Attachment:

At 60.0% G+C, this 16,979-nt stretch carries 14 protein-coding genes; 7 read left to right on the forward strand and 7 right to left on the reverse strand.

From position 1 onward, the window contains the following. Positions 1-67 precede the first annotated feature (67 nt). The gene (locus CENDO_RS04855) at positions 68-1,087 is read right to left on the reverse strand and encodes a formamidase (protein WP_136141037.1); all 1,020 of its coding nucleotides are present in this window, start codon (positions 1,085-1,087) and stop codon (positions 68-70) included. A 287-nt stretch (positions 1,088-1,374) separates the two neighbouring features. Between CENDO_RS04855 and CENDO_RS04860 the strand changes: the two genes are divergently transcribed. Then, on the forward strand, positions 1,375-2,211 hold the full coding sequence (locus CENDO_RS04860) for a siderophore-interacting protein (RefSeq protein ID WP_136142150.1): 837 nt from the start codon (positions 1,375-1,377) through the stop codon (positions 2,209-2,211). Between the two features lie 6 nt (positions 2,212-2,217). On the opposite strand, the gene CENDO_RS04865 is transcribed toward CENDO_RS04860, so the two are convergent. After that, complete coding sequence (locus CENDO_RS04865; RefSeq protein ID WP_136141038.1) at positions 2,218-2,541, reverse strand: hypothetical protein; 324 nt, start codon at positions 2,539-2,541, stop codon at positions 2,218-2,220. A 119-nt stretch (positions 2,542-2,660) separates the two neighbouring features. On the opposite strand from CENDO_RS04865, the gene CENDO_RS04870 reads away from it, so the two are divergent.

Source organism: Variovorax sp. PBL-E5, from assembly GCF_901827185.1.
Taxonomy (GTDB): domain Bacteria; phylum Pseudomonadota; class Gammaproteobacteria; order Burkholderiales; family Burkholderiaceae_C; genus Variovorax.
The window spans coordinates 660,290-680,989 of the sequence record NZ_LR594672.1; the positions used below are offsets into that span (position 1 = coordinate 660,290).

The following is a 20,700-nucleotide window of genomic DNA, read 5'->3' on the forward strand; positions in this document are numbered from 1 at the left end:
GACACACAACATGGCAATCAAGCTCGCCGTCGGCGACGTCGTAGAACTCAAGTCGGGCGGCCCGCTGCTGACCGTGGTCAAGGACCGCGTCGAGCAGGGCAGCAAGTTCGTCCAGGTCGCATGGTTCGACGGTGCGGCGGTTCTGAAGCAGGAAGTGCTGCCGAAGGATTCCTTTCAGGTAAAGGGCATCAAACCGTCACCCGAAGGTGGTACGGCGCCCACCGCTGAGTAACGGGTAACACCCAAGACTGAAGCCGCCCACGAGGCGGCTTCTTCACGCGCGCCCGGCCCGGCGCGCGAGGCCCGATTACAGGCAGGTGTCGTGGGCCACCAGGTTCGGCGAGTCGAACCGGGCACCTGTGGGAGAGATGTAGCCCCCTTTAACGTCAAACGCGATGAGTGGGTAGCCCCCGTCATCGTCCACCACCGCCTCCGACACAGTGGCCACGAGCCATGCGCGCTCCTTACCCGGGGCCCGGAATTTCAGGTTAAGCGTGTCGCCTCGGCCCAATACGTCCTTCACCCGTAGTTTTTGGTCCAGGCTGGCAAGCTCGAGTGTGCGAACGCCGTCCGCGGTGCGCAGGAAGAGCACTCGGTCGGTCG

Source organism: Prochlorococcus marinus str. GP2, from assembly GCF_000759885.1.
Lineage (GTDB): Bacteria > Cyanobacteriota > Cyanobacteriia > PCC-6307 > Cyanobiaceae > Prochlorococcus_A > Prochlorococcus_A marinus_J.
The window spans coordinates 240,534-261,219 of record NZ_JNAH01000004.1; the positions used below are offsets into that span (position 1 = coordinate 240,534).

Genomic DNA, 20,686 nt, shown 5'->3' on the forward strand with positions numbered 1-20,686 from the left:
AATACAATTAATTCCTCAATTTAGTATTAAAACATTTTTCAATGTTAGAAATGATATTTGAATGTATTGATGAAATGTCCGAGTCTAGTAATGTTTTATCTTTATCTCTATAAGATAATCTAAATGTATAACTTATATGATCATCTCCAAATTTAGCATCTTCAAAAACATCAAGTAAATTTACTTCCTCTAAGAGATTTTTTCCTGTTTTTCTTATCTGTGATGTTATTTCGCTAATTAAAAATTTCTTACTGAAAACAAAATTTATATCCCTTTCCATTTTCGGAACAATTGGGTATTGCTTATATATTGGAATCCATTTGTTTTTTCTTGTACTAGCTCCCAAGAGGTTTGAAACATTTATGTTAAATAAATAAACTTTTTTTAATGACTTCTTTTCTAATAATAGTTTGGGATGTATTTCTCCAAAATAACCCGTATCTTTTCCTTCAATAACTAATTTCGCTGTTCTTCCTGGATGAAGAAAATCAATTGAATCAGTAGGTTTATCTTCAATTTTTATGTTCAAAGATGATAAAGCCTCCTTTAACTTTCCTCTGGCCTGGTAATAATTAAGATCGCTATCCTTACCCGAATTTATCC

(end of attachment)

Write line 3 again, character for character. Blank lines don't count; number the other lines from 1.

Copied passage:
Source organism: Variovorax sp. PBL-E5, from assembly GCF_901827185.1.